[The ECST is a] Roadmap to genuinely sustainable development, where all parties work together as one team, finding wise ways of using the amazing potential of our natural values to the full extent, without compromising the quality of their existence in the long term.
Are you interested in joining the European Charter for Sustainable Tourism in Protected Areas? Then start the verification process now! All information can be found on the dedicated webpage here:
EUROPARC thanks MEP Tilly Metz of the Greens/European Free Alliance for kindly hosting us at the European Parliament.
EUROPARC Federation is looking for an IVY volunteer!
IVY is the Interreg Youth Volunteer initiative. The volunteer will support the Interreg project “GREENHEALTH – Sustainable Protected Areas as a key value for human well-being“, under the Programme “Interreg Europe”.
The objective of the Interreg project “GREENHEALTH” is to improve regional public policies and to create the right regional contexts to maximize the links between Protected Areas, health and well-being.
The volunteer will be carrying out the following tasks and activities:
- Preparation of new templates for social media to create some visual diversity without compromising the visual identity of the project (and in line with the branding manual);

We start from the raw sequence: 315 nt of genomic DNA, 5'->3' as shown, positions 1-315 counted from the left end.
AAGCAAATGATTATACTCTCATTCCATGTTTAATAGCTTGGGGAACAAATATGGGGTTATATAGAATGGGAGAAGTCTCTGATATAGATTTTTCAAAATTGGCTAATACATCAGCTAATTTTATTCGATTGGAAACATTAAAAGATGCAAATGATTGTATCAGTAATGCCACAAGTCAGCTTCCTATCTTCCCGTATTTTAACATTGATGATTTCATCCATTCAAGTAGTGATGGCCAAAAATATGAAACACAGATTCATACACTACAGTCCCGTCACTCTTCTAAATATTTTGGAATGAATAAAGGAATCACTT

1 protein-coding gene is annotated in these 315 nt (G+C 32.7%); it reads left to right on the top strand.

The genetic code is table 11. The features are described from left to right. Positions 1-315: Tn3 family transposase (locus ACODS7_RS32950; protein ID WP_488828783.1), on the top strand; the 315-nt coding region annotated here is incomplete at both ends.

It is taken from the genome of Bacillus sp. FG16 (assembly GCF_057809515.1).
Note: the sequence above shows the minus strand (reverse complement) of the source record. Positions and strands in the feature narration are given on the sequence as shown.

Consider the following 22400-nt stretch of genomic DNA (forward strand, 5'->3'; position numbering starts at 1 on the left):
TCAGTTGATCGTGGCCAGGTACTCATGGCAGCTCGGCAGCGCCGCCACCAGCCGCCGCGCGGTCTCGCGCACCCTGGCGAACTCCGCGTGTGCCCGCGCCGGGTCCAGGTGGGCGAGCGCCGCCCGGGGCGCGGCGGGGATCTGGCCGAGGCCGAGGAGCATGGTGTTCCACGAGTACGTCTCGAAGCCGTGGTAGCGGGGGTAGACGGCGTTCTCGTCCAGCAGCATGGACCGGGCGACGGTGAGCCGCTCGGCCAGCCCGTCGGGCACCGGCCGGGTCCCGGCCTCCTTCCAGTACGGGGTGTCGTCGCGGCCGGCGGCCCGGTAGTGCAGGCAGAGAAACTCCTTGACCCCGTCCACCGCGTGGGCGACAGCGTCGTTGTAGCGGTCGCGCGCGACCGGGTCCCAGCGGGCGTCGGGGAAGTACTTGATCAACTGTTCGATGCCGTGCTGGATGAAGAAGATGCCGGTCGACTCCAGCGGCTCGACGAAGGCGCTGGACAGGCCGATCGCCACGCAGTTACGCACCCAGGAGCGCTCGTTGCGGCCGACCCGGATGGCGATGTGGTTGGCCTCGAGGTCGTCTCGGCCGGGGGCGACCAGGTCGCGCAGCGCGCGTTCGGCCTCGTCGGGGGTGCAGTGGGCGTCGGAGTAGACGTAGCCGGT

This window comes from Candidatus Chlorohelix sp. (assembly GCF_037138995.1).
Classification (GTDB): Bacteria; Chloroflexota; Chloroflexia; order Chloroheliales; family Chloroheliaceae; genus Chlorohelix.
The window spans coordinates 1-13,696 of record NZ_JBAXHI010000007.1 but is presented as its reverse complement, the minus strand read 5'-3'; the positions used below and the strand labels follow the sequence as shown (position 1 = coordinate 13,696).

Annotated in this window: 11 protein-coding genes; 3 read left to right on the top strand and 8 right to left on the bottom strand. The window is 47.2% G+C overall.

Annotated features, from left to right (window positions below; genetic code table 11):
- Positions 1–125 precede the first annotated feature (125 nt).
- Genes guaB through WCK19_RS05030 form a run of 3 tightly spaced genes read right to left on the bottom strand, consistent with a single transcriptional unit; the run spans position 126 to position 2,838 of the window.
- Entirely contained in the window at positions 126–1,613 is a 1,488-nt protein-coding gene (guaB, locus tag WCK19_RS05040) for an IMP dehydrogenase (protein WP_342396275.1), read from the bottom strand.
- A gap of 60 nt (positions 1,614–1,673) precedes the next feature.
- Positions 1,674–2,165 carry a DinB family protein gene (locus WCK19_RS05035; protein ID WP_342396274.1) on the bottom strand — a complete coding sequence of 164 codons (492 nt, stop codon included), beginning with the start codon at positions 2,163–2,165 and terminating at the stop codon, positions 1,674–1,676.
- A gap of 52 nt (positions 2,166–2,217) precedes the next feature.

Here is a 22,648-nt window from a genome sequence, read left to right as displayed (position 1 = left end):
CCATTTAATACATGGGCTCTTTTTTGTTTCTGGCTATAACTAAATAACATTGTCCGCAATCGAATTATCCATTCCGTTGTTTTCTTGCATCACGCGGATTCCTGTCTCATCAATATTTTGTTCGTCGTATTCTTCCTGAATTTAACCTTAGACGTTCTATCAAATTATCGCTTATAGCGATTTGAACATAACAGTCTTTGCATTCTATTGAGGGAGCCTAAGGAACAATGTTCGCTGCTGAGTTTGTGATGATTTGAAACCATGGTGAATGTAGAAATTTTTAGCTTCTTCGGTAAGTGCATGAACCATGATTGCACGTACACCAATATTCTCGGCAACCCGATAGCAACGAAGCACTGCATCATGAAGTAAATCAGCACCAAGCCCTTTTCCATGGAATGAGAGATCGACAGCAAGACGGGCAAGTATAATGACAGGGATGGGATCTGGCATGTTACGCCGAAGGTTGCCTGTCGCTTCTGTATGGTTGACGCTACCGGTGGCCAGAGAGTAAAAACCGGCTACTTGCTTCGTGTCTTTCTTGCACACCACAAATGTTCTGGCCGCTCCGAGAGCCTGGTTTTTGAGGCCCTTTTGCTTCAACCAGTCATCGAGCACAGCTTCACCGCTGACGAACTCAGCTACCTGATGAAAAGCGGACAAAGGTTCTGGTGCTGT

- Adjustment of the social media plan and social media posting;
- Creation of content for social media (videos, articles, news, etc);
- Create video content for for the internal and external communication of the project;
- Support in the organisation, design and communication of specific webinars or events linked to the project;
- Support in information sharing with partners.
The volunteer would be working in the EUROPARC Headquarters in Regensburg, for 35 hours a week.
Financial support of: 29 euros per day (week-end and holidays included).
Location: Regensburg, Germany.